Perovskite Photonics

Lead Research Organisation: Newcastle University
Department Name: Sch of Engineering


Semiconductor photonics is currently driving a revolution in modern wafer-scale optoelectronics by affording enhanced properties such as high optical non-linearities, excellent optical transparency, and dense device integration. The research in this area has been predominantly based on silicon and 'silicon photonics' is a technology that is reaching maturity with the likes of Intel, Siemens, and Luxtera investing heavily in its development. While, undoubtedly transformative, silicon photonics has a number of unaddressed limitations that are all associated with silicon's crystal structure. For example, the material does not have a second order non-linearity which is commonly used for electro-optic signal modulation and the material has an indirect electronic bandgap which makes it a poor light emitter. Furthermore, the high processing temperature of silicon makes integration with electronics and multilayer photonics architectures extremely challenging. In recent years, silicon's dominance as a photovoltaic material has been challenged by the emergence of perovskites materials class and the rapid development of these materials has presented the opportunity to investigate them for photonics applications. Unlike silicon, perovskites have a highly tunable crystal structure which makes them very interesting for photonics. Materials can be direct bandgap, can contain a second order non-linearity and can possess extraordinary non-linear optical properties with a third order optical non-linearity more than 6 orders of magnitude greater than silicon. Moreover, perovskites are solution processable and can even be printed providing a platform for a new generation of photonics devices.

In this programme we propose to develop a low cost and high performance perovskite photonics platform that will rival and in many instances out perform their silicon counterparts. The work will leverage much of the nanofabrication and materials development work that EPSRC has recently championed and provide a new platform for integrated photonics devices. The main objective will be to develop the methodologies and procedures to support the development of devices that can exploit the superlative properties of perovskite materials. A number of materials will be investigated and developed, including 2D/3D hybrid structures and lead-free perovskites. The project will optimise the materials for linear and non-linear photonics applications, demonstrate the principles of waveguide faibrication, and produce the first demonstrations of a technology that will have the potential to impact on many fields, for example, sensing, quantum optics, and optical communications.

Planned Impact

This work will provide the methodologies for a new field of photonics research - Perovskite photonics. Perovskite materials are extremely versatile and their optoelectronic properties can be tuned to produce a platform for a plethora of photonics applications, such as for light sources and non-linear optics. The outputs of this work will contribute to a burgeoning UK photonics industry that is already growing at a rate of 7%. UK photonics companies export over 75% of their output, indicating a high regard, and demand, for UK photonics products internationally and, in turn, creating jobs and international revenue streams. Furthermore, photonics has been identified as one of six EU 'Key Enabling Technologies' and its importance to the UK's economy is reflected by Office for National Statistics (ONS) data, which states that the photonics sector accounts for more than 7% of the UK's total manufacturing output. At £12.9bn, UK photonics produces an annual output comparable to the UK's pharmaceutical manufacturing sector, whilst employing more people, in more companies.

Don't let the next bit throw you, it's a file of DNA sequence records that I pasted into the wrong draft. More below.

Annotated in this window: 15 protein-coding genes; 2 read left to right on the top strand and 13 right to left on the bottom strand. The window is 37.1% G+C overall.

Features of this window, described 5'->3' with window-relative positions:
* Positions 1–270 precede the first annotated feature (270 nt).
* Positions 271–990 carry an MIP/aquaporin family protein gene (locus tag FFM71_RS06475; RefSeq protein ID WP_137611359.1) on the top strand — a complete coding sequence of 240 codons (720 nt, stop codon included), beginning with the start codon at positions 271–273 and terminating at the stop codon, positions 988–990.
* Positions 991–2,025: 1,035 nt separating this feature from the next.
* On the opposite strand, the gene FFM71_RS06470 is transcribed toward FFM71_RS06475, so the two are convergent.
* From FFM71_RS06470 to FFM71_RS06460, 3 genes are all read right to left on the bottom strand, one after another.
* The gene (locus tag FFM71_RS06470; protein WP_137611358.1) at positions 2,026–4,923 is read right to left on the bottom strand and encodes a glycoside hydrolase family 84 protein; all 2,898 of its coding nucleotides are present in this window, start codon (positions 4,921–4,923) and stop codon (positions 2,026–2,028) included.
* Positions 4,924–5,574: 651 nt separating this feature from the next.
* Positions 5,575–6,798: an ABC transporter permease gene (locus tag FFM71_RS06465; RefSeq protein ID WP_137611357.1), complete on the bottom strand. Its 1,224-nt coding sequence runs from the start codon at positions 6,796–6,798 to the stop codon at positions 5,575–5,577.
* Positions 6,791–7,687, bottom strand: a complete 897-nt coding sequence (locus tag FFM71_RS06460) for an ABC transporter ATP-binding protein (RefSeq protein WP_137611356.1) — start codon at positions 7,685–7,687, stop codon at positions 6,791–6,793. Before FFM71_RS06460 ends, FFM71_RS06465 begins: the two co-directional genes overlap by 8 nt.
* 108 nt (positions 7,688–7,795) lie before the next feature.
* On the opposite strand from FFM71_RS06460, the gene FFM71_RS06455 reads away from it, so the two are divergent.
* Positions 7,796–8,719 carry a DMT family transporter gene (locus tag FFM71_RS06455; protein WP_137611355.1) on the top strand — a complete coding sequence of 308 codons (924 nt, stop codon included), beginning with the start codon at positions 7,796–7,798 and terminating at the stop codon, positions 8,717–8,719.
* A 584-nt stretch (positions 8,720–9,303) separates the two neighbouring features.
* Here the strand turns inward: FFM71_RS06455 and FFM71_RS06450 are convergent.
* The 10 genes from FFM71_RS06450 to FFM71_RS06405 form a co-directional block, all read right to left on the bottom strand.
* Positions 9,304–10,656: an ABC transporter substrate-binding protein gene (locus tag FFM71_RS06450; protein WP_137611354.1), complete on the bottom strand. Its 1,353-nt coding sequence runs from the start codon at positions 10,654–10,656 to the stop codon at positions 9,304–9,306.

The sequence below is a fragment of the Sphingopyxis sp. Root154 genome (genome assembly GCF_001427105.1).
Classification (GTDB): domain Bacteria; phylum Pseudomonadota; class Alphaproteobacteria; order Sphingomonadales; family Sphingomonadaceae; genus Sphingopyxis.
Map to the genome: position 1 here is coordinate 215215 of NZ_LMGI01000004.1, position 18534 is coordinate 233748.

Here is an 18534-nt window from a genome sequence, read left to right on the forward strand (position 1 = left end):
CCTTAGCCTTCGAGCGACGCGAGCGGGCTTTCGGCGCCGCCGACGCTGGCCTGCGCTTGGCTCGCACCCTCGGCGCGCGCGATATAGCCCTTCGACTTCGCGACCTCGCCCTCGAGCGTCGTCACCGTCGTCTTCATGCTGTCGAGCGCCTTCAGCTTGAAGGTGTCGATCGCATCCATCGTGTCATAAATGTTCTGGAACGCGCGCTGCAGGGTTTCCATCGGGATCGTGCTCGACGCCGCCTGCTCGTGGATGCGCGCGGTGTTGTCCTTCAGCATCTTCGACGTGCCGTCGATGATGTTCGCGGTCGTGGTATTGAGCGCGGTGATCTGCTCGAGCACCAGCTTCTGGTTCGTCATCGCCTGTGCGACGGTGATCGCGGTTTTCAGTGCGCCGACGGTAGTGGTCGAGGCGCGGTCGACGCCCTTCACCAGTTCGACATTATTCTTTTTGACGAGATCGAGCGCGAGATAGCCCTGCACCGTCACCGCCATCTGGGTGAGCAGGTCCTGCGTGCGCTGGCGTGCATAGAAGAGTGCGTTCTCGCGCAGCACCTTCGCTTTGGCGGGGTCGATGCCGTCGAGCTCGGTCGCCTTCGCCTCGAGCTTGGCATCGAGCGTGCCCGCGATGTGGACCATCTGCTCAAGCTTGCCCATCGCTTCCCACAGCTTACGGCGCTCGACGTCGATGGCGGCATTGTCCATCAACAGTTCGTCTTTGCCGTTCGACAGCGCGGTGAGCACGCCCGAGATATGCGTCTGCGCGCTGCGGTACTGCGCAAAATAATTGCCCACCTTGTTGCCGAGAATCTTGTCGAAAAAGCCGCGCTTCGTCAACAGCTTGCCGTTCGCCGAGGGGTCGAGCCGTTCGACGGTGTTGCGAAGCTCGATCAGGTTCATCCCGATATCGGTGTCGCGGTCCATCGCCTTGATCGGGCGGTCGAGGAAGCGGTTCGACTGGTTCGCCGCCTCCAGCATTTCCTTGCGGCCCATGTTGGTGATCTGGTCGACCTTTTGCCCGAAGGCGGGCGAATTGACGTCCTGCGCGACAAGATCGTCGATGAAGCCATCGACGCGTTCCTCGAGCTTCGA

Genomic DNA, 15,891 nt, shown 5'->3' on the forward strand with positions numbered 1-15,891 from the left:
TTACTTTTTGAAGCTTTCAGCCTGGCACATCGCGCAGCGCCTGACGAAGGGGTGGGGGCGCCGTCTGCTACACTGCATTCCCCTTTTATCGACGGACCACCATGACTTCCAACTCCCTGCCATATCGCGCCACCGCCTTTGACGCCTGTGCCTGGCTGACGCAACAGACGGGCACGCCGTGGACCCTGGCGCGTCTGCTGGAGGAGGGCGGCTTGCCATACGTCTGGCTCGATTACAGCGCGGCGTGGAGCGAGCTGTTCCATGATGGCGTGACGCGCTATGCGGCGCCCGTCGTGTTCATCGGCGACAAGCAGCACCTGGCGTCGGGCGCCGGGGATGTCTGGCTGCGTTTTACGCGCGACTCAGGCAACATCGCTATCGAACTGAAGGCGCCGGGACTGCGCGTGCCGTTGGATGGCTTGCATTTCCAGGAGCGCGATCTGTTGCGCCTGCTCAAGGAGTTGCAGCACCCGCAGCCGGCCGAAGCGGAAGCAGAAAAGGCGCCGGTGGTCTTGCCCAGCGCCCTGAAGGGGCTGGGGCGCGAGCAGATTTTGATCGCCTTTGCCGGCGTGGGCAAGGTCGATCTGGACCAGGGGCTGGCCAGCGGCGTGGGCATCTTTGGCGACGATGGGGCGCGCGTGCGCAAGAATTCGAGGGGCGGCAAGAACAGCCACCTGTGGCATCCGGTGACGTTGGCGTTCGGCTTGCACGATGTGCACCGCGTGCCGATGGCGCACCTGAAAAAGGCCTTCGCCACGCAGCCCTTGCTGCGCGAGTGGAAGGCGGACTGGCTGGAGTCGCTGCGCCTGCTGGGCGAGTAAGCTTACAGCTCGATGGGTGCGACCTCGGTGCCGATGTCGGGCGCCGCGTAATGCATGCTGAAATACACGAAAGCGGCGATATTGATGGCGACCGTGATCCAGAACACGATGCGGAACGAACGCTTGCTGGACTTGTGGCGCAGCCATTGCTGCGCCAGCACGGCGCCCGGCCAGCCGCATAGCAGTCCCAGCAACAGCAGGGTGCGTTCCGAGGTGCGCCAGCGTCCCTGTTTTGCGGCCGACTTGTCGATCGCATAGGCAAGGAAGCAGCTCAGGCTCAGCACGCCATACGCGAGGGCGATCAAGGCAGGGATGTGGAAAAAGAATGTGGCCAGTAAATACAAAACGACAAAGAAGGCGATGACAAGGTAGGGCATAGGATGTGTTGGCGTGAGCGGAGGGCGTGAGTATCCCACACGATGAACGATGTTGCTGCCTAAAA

The project has a great deal of potential to form the basis of a spin-out company, however, if licensing the technology turns out to be the most sensible route to commercialisation, then SMEs will be targeted for partnership. Being unique to the UK, it is expected that the new company or collaborating SMEs will benefit from global revenue streams though investment or sales. The EPSRC Centres for Innovative Manufacturing (CIM) will be leveraged to support these activities and effective technology transfer via this route will contribute to the success of the CIM initiative, thus, supporting EPSRC's mandate with regards to future policy making. To complement this work, the project will train highly qualified scientists/engineers that will be ideal to take the industrial outcomes forward or benefit other UK based SMEs.
Description In the first year of this award, we have discovered that a lead-free perovskite can have a very wide bandgap and a tunable nonlinearity for photonics applications. This paper is under review and the work will underpin follow on research outputs. This is a key finding as one of the limiting factors of the perovskites is the inclusion of lead.

We have discovered that this metal-free perovskite material can be dropped with gold nanoparticles to enhance the optical properties and that it can be both deposited direct from source and printed from solution.
Exploitation Route Nonlinear optics is a burgeoning field that underpins many aspects of technology from sensing to quantum computing. Materials with ultra-high nonlinearities will find applications in a wide array of technologies.
Sectors Digital/Communication/Information Technologies (including Software),Electronics,Energy

Description Data from publication 
Type Of Material Database/Collection of data 
Year Produced 2021 
Provided To Others? Yes